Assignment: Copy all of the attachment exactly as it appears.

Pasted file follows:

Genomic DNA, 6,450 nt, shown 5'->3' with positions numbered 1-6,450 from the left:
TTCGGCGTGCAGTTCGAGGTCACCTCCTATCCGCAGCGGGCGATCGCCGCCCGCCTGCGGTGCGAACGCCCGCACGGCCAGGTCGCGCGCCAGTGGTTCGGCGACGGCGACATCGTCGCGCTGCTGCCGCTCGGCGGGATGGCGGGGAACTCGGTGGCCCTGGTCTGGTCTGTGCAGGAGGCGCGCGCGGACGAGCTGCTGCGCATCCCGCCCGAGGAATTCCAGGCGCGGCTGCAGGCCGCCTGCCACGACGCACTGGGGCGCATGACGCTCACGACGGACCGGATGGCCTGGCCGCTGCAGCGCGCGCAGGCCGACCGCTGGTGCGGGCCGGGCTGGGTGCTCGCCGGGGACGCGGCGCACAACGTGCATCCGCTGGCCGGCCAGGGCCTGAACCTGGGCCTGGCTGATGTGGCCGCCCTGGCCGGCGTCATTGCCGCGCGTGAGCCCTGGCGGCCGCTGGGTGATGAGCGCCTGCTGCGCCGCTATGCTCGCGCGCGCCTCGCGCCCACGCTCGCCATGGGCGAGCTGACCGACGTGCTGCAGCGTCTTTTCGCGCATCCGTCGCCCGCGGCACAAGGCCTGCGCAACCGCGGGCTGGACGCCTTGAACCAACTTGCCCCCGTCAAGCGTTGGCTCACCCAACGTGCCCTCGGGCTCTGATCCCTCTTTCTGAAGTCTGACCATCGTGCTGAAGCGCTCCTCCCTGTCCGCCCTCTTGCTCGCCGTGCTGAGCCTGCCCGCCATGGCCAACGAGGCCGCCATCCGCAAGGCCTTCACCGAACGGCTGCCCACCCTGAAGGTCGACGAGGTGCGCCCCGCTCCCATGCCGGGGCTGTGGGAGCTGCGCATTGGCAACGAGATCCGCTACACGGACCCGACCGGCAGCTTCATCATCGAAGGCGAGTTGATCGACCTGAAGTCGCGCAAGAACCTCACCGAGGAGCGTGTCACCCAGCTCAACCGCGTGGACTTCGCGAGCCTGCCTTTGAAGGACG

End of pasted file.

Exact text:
Genomic DNA, 6,450 nt, shown 5'->3' with positions numbered 1-6,450 from the left:
TTCGGCGTGCAGTTCGAGGTCACCTCCTATCCGCAGCGGGCGATCGCCGCCCGCCTGCGGTGCGAACGCCCGCACGGCCAGGTCGCGCGCCAGTGGTTCGGCGACGGCGACATCGTCGCGCTGCTGCCGCTCGGCGGGATGGCGGGGAACTCGGTGGCCCTGGTCTGGTCTGTGCAGGAGGCGCGCGCGGACGAGCTGCTGCGCATCCCGCCCGAGGAATTCCAGGCGCGGCTGCAGGCCGCCTGCCACGACGCACTGGGGCGCATGACGCTCACGACGGACCGGATGGCCTGGCCGCTGCAGCGCGCGCAGGCCGACCGCTGGTGCGGGCCGGGCTGGGTGCTCGCCGGGGACGCGGCGCACAACGTGCATCCGCTGGCCGGCCAGGGCCTGAACCTGGGCCTGGCTGATGTGGCCGCCCTGGCCGGCGTCATTGCCGCGCGTGAGCCCTGGCGGCCGCTGGGTGATGAGCGCCTGCTGCGCCGCTATGCTCGCGCGCGCCTCGCGCCCACGCTCGCCATGGGCGAGCTGACCGACGTGCTGCAGCGTCTTTTCGCGCATCCGTCGCCCGCGGCACAAGGCCTGCGCAACCGCGGGCTGGACGCCTTGAACCAACTTGCCCCCGTCAAGCGTTGGCTCACCCAACGTGCCCTCGGGCTCTGATCCCTCTTTCTGAAGTCTGACCATCGTGCTGAAGCGCTCCTCCCTGTCCGCCCTCTTGCTCGCCGTGCTGAGCCTGCCCGCCATGGCCAACGAGGCCGCCATCCGCAAGGCCTTCACCGAACGGCTGCCCACCCTGAAGGTCGACGAGGTGCGCCCCGCTCCCATGCCGGGGCTGTGGGAGCTGCGCATTGGCAACGAGATCCGCTACACGGACCCGACCGGCAGCTTCATCATCGAAGGCGAGTTGATCGACCTGAAGTCGCGCAAGAACCTCACCGAGGAGCGTGTCACCCAGCTCAACCGCGTGGACTTCGCGAGCCTGCCTTTGAAGGACG